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New: 4Ground Arab Rural Dwellings

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We’re now stocking 4ground’s lovely pre-painted adobe buildings – ideal for Bolt Action games set in East and North Africa as well as most conflicts in that area throughout the ages!


Arabic Rural Dwelling 1

This simple one roomed adobe building was typical of dwellings built by both ‘Middle Eastern Arabs’ (Sharq Alawsat Arab) and ‘North African Arabs’ (Mugh Arib) during the Middle Ages. Even today it is not uncommon to find people building such rural dwellings in North Africa or the Middle East, with almost nothing changed in the way they have looked since the early Islamic period – other than the addition of an occasional air conditioning unit or satellite dish on the roof or the walls.


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SAGA: Arabic Rural Dwelling 2

This arabic adobe building was a rather large single roomed dwelling (beyond this size usually a building was sub divided into rooms), but it was still typical of arabic medieval rural houses, unsurprisingly due to its size, it had an external stairway on the side of the building to better utilise the roof as an open air room.


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SAGA: Arabic Rural Dwelling 3

Most medieval arabs considered the roof area of their dwelling as an upper floor to their house (regularly used for sleeping), this example of such a dwelling has a purpose built stone paving stairway (hajar-daraj) to the open air room (ghurfa) above. Its adobe brick walls would have been made from a mix of straw (libbin) and earth mud (teen), then the walls would have had their surfaces rendered with two or more coats of ‘teen’ to prevent weathering – more from sandstorms than rain, though quite often this render could quickly be lost exposing the adobe to greater erosion.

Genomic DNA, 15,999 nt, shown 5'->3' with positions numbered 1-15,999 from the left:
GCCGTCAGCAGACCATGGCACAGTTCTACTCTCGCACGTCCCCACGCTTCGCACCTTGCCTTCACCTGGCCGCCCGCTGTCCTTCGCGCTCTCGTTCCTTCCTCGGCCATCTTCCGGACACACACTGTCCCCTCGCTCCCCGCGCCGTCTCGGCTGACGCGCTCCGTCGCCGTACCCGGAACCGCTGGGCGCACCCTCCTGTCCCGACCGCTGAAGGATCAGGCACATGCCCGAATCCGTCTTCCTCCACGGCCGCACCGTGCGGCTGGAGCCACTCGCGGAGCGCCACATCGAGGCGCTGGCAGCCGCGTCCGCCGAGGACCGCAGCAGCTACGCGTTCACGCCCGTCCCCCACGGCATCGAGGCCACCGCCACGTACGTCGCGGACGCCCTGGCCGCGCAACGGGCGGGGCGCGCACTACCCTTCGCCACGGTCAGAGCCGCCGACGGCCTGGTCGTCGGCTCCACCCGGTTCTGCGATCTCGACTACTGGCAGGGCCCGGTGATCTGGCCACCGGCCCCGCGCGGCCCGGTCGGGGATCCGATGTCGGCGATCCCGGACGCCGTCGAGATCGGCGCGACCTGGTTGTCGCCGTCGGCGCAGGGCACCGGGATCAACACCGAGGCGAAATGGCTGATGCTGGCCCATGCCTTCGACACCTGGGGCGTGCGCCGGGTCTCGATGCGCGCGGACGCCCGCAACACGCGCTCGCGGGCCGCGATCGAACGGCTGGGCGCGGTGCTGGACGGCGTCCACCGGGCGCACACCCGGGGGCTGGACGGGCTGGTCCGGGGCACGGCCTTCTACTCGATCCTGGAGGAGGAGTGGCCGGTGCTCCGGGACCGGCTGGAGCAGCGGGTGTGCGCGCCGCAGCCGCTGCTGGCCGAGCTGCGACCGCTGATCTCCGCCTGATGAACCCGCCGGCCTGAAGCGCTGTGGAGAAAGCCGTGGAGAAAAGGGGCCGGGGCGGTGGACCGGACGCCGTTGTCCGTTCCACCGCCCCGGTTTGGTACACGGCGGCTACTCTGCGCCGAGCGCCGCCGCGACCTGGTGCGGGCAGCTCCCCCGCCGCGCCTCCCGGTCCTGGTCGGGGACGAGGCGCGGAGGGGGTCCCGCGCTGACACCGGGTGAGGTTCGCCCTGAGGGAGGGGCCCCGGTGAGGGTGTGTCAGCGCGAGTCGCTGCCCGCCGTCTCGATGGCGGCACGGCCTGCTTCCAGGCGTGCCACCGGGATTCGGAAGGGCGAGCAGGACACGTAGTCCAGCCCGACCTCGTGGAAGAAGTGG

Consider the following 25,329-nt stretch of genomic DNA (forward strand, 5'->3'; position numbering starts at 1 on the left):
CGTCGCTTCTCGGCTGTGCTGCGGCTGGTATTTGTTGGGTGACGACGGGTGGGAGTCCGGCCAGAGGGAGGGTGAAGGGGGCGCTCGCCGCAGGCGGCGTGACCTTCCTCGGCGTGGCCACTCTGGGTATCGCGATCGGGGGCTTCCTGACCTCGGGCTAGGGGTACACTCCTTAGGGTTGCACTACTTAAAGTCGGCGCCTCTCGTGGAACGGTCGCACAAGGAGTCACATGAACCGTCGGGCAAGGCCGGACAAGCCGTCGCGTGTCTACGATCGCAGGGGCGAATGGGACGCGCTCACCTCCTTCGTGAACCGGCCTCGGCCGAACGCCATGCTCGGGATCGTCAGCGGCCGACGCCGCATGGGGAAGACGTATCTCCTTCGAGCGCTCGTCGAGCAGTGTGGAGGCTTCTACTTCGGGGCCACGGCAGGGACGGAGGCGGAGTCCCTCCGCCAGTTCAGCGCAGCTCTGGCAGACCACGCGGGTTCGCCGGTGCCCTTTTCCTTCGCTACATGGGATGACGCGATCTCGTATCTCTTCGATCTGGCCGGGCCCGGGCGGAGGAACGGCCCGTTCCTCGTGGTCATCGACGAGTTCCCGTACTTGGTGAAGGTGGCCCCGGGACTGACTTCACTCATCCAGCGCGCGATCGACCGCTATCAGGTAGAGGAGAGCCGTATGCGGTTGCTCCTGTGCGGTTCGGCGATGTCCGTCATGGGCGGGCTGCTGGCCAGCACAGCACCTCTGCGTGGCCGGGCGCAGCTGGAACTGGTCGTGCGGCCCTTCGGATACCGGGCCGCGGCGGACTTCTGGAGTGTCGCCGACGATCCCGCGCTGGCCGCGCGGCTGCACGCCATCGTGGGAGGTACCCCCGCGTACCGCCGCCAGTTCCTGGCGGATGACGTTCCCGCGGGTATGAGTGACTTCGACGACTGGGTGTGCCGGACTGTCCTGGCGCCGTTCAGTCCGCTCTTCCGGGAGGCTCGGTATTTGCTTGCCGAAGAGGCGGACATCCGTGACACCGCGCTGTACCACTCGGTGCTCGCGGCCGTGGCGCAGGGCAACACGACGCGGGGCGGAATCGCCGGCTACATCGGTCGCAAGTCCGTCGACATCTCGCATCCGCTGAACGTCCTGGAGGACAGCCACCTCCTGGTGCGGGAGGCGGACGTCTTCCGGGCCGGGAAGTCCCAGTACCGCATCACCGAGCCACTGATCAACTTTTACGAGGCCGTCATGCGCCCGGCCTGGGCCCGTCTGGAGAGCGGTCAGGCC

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The internal ground floor was ‘earthen’ (Turaab) though the threshold could also be of stone paving. The door (bab) was usually wooden – though it could also be woven cane – the windows (shubak) could be wooden or cane frames or lattice woodwork, many houses also had wooden shutters (safaqa). Long wooden roof joists (shandal) were often left extending beyond the outside of walls so they could be reused again in the future. Over these joists woven cane (basjeel) was placed then three layers of finer woven palm matting (manqrur) was placed over this, over which was then coated several layers of ‘teen’ to give a finished surface to the roof (saqf) strong enough to walk on.

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